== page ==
People and organisations nowadays are all intimately linked with digital systems, and much of this interconnectedness can be determined through pen testing techniques, combined with OSINT tools and resources when following a robust investigative methodology. As you can see, the expansion of just one thread of investigation can provide many options. An OSINT investigation, however, doesn’t need to be an exhaustive check of every tool and every avenue of research, it has to keep coming back to the central point of using OSINT, which is the mission. Simply dumping out large volumes of data is not what OSINT is about.
OSINT: A deep dive
The depth of an OSINT assessment can go as far as monitoring live audio feeds from streaming radio services. I have seen tools which you can put in search terms and have them bring up hits in broadcasts within Emergency Services, Aviation, Marine, Weather and even Amateur radio services. Certain types of radio communications can also be mapped to locations (e.g. flight trackers, or sites like http://rx.linkfanel.net/ will show you where wideband radio receivers are geolocated). This sort of real-time detail usually relates more to law enforcement-type missions, but it shows there is almost no corner of the Internet that OSINT can’t use to its advantage.
The darker side of OSINT
Other more obscure OSINT territory includes investigations on the Darknet, but we strongly advise that no one casually venture there unless you really know what you are doing. There are sites on the Internet which provide a somewhat safe distance perspective and allow data on the Dark web to be scrutinised through a detached search engine service, such as AHMIA (https://ahmia.fi/).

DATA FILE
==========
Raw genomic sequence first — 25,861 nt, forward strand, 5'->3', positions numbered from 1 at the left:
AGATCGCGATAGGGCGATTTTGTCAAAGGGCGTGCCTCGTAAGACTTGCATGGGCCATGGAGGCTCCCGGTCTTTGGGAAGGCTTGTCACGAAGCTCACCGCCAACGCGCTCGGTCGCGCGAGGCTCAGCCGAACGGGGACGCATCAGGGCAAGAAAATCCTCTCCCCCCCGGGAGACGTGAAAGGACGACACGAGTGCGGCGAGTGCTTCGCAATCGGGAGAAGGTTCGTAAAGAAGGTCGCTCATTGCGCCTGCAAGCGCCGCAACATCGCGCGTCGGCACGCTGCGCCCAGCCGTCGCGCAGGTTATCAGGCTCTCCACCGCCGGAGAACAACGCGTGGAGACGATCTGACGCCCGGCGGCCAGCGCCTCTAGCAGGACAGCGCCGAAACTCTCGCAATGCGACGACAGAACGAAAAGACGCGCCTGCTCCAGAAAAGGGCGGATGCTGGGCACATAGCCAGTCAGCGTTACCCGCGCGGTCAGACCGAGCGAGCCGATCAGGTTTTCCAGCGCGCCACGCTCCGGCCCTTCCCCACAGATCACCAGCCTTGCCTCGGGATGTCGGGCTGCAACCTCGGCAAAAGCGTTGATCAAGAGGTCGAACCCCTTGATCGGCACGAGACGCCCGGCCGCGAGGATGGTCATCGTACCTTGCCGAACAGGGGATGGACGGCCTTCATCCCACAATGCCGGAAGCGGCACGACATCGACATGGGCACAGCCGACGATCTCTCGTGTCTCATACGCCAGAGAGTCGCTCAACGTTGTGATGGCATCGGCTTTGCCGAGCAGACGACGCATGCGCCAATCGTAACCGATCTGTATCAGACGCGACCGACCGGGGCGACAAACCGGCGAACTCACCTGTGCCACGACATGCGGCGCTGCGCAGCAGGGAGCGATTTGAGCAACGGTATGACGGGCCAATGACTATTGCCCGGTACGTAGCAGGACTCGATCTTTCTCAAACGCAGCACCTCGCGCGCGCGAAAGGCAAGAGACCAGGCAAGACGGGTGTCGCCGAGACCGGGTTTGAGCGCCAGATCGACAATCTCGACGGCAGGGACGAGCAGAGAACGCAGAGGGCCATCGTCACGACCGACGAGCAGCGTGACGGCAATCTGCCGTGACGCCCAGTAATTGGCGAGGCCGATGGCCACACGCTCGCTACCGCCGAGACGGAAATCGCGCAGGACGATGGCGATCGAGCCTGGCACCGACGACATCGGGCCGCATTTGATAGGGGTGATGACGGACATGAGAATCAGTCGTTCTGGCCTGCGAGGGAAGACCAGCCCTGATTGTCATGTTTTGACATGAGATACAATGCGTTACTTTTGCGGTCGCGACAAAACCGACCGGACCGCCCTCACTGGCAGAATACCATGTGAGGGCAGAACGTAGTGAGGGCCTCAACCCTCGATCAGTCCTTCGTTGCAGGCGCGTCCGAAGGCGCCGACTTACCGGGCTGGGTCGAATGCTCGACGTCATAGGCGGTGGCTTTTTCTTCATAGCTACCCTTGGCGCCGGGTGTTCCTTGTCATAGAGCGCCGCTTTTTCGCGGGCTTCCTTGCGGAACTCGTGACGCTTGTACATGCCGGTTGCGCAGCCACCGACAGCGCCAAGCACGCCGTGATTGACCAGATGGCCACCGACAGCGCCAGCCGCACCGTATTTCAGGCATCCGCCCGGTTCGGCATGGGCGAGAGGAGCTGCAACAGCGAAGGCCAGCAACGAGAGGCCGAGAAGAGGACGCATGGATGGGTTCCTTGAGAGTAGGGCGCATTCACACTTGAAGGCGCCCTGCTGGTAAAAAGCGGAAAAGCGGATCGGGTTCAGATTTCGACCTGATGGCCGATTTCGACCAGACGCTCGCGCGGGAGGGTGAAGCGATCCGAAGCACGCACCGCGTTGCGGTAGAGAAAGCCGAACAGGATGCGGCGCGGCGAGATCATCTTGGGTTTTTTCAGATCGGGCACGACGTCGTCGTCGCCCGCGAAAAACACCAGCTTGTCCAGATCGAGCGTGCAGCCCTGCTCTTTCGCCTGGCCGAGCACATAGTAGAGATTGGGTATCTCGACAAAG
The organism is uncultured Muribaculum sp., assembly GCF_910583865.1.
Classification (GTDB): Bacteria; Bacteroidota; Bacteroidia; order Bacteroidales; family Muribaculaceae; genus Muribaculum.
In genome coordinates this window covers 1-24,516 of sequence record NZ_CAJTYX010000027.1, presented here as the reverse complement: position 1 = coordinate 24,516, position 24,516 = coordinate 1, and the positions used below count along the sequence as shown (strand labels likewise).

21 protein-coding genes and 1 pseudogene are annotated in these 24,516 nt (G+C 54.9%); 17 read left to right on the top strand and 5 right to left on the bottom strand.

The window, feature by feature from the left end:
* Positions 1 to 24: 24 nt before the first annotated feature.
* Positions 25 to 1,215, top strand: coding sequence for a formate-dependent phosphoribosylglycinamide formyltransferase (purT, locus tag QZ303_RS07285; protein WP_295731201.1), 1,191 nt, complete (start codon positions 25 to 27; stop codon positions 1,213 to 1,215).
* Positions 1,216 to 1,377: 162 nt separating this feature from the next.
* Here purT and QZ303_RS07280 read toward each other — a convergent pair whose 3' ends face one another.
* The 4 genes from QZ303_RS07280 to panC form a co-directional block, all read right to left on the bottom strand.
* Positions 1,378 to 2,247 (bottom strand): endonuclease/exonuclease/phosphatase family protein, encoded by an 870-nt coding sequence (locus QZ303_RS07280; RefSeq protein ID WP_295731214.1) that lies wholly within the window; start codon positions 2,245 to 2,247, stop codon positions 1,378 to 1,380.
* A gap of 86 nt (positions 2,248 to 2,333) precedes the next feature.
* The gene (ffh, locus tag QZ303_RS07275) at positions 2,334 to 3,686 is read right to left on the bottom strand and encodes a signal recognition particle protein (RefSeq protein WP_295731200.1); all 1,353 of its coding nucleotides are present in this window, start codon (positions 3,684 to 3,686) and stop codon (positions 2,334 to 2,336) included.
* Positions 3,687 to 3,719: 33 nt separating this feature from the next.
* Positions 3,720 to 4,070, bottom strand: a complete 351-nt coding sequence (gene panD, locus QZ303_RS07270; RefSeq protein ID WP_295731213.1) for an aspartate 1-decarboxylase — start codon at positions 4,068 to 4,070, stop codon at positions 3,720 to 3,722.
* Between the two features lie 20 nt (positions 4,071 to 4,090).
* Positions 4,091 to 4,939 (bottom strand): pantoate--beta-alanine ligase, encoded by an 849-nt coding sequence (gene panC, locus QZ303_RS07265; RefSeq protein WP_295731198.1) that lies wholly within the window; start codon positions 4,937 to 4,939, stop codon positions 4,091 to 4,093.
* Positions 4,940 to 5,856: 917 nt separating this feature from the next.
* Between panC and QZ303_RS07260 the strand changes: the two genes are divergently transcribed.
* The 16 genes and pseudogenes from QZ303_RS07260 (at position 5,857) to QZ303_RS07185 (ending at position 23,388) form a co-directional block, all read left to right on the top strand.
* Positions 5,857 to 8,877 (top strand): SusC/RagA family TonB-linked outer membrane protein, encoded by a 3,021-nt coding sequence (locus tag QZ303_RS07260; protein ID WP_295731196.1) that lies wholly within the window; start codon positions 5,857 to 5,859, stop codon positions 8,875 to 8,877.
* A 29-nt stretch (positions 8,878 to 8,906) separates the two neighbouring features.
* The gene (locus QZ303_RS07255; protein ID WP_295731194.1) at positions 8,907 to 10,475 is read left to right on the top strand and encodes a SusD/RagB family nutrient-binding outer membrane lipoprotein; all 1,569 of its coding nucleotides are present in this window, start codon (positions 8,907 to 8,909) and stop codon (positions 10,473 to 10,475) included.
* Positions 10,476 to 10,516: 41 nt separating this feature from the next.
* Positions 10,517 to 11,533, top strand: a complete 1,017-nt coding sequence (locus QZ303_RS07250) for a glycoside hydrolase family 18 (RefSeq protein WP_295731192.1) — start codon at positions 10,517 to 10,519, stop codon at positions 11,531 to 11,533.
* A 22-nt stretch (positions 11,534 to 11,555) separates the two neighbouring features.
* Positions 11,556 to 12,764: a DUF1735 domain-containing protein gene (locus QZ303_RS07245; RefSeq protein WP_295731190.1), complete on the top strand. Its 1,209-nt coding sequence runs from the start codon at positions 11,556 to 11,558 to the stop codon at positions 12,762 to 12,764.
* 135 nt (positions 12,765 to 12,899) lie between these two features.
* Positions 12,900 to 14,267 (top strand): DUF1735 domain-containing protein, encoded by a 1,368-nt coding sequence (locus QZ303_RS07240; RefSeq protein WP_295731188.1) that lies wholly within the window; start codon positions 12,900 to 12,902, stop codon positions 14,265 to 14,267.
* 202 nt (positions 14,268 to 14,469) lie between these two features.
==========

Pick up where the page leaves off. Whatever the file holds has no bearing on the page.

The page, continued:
Venturing uninitiated into the Darknet is like going to the worst parts of the most dangerous places in the real world by yourself, at night, without your phone and with no information about where you are. The uninitiated open themselves to threats just by going there. The Darknet, however, does have a place in OSINT investigations but is geared toward law enforcement investigations as opposed to considering general cyber security best security practices.
Individuals casually using the Darknet, can actually cause problems for themselves and the mission they may be investigating unless the OSINT investigator is well-versed in Operational Security (a subject which could fill an entire article on its own).
In the world of law enforcement, it is typical that all OSINT investigations are conducted on anonymous connections to the Internet. This is done by using burner email accounts for all online services, using pay-as-you-go mobile data services and/or VPNs, and having AI-generated profile pictures on social media platforms to bypass bot checks (again to create more burner accounts). They also use fresh virtual machine snapshots for every investigation and apply all privacy filters on web browsing clients, all to prevent any exposure of themselves during the investigative process.
OSINT and Penetrating Testing